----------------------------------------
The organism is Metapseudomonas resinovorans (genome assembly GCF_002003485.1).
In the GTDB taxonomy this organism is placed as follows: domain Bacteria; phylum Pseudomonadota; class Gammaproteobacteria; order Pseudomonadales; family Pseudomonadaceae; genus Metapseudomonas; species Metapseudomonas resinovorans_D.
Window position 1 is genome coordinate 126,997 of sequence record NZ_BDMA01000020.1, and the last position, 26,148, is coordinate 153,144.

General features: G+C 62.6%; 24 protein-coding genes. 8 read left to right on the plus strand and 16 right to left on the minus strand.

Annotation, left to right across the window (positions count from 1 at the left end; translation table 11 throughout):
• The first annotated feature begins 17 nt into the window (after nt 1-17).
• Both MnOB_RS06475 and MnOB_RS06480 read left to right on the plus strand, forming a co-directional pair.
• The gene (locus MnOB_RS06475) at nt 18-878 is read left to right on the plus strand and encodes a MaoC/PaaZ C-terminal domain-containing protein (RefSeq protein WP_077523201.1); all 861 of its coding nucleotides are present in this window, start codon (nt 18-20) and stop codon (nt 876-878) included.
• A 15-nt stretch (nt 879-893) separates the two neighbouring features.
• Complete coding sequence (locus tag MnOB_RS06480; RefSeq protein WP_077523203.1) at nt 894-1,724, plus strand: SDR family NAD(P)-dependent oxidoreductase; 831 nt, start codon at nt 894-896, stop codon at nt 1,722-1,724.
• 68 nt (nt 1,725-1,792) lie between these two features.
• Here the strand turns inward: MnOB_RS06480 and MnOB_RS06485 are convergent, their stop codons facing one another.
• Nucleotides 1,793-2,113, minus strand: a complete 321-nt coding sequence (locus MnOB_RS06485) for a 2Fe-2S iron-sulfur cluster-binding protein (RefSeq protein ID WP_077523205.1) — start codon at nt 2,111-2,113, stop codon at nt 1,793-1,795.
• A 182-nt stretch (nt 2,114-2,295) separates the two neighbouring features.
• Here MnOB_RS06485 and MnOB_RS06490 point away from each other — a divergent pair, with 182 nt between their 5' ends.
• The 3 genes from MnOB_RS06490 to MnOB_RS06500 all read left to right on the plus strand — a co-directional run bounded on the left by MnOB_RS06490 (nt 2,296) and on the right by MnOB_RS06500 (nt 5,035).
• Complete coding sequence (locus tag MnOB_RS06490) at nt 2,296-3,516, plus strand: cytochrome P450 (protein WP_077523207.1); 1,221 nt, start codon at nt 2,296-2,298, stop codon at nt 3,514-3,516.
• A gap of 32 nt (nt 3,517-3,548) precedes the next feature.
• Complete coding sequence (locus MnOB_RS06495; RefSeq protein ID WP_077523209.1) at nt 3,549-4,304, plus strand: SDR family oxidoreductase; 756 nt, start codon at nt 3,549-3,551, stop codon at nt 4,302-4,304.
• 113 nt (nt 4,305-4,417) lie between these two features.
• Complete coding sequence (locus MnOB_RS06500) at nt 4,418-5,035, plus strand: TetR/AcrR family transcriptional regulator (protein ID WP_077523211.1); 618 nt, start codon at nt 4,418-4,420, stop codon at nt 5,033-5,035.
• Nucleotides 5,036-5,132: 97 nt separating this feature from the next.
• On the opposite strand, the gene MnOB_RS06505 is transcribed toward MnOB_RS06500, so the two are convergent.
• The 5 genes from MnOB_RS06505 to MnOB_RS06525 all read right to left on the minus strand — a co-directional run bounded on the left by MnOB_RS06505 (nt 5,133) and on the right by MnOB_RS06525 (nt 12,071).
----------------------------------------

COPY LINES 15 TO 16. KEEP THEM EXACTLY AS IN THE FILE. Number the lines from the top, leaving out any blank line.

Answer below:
• Here MnOB_RS06485 and MnOB_RS06490 point away from each other — a divergent pair, with 182 nt between their 5' ends.
• The 3 genes from MnOB_RS06490 to MnOB_RS06500 all read left to right on the plus strand — a co-directional run bounded on the left by MnOB_RS06490 (nt 2,296) and on the right by MnOB_RS06500 (nt 5,035).